What’s your favorite breakfast food? In this episode of Katallaxy, Kathryn and Kenzi discuss the elasticities of breakfast. After this episode, Kenzi is debating whether she needs to hold an intervention for Kathryn’s obsession with bacon. Listen in to discover just one more way economics applies to your daily life.
By Clayton Dines (Creighton University)
Once upon a time, college was considered a guaranteed ticket to career success. But these days, many college graduates enter the real world with a degree in one hand and a massive amount of student loan debt weighing them down in the other. A college degree can be a great tool for career advancement but it comes at a very high cost – tuition, time, (and for some) your mental sanity. So in this post, I ask the very important question: is a college education worth the investment? Continue reading “Maxing Out: The Value of College”
Kathryn and Kenzi invite you to listen to ReasonablEconomics’ very first podcast. They share stories, advice, commentary on recent events, and lots of economic jargon. Leave your comments below: feedback is necessary for the growth and development of any functioning society, as Adam Smith says! Continue reading “Katallaxy with Kathryn and Kenzi”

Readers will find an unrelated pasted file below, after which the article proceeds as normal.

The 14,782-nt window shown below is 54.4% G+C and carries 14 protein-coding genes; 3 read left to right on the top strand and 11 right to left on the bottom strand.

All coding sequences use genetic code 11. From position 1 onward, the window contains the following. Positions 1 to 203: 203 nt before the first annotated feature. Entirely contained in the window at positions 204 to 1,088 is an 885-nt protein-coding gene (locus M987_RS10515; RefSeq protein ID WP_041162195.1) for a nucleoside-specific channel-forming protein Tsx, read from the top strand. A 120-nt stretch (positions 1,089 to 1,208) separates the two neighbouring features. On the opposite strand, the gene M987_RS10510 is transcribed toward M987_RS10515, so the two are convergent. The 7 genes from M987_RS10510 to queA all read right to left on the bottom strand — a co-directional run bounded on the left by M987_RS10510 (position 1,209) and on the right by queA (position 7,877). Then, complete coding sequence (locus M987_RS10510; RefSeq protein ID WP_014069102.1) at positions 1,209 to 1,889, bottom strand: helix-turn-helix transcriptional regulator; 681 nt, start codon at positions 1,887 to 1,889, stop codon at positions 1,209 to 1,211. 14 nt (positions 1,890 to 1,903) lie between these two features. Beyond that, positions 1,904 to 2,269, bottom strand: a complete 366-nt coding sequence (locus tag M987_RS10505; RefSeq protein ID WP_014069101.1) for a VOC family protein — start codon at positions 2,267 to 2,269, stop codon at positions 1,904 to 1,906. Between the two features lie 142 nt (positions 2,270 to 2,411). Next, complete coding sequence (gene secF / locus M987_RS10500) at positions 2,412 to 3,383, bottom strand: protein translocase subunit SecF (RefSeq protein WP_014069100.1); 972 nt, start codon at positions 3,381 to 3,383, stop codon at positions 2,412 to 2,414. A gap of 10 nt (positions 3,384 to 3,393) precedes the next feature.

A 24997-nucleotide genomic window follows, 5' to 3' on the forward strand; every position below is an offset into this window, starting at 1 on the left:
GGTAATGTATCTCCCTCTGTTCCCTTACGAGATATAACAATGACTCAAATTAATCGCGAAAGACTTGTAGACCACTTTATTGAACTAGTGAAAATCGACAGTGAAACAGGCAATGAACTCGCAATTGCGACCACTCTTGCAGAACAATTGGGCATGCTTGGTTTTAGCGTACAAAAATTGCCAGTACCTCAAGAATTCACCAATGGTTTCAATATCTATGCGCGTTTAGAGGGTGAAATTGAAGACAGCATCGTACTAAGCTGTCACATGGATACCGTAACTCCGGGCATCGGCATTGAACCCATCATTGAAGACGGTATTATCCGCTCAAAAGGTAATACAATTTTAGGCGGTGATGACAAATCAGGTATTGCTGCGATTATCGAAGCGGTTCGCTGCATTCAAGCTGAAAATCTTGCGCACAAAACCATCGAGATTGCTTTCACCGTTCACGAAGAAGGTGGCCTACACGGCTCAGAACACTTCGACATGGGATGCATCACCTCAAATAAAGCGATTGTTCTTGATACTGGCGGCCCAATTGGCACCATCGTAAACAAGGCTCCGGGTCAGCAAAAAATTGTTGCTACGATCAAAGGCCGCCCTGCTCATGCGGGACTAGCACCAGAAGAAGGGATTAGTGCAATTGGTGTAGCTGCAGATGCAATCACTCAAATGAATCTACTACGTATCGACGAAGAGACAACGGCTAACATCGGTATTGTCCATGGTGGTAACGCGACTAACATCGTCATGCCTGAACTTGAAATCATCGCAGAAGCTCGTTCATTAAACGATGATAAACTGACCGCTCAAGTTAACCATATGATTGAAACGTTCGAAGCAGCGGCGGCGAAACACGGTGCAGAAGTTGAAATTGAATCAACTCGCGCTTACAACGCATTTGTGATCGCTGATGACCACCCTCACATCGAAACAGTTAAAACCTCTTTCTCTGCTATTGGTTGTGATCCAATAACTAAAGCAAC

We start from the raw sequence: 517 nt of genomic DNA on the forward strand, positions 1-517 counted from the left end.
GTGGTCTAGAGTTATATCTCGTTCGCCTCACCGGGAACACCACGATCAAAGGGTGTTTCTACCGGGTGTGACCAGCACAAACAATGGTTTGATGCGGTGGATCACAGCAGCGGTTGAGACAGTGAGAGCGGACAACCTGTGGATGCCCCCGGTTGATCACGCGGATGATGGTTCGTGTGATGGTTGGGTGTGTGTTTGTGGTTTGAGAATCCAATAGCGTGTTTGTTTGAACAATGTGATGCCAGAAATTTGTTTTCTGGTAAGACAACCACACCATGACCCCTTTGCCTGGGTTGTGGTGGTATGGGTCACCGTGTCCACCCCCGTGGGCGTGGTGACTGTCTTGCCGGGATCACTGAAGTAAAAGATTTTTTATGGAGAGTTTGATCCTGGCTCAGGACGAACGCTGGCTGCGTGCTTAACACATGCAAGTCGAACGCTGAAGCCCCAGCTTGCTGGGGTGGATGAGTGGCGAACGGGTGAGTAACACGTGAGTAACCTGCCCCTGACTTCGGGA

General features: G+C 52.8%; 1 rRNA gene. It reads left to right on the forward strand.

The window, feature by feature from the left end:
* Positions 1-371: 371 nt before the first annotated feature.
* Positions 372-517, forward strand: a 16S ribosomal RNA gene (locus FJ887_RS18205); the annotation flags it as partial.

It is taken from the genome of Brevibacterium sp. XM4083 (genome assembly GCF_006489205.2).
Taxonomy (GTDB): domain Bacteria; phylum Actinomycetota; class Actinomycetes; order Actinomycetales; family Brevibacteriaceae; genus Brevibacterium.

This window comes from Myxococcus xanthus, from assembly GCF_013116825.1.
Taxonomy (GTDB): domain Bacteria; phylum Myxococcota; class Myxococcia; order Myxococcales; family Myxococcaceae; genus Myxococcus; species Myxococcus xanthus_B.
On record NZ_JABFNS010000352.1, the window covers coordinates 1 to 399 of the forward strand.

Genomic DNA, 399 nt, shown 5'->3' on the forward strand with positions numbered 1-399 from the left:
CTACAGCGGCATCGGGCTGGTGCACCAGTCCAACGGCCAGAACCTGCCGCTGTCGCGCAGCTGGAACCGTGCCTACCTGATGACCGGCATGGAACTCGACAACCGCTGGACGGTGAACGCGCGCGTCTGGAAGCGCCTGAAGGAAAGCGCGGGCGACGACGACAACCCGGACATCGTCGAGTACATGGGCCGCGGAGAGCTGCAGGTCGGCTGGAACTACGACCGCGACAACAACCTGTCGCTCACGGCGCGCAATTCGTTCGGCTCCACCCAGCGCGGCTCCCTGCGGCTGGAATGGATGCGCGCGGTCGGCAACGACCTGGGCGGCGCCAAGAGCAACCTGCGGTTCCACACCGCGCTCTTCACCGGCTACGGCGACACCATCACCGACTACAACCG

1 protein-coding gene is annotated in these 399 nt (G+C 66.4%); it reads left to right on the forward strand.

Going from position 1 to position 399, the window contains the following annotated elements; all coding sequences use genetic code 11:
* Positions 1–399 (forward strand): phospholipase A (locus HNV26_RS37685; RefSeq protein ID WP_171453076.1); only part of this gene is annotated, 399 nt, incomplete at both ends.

Recently a friend and I were ranking creepiest love songs. The beautiful, but haunting “Hallelujah” by Jeff Buckley was mentioned as a runner-up. I suggested that really anything by the ever-angsty Death Cab for Cutie qualified. But we ended up agreeing that “Every Breath You Take” by the Police takes the cake. He may only be able to see her in his dreams, but there’s a good chance she should only see him in court to file a restraining order. Continue reading “Every Breath You Take: Smith’s Creepy, Yet Impartial Spectator”
Do you sometimes talk to your economist friends and they say something that leaves you scratching your head? Maybe you feel like you’ll never understand the words coming out of those econ nerds’ mouths. Don’t worry, we have the solution! Below we have provided some helpful translations, so you too can throw around confusing jargon with ease: Continue reading “Sh*t Economists Say Part 2”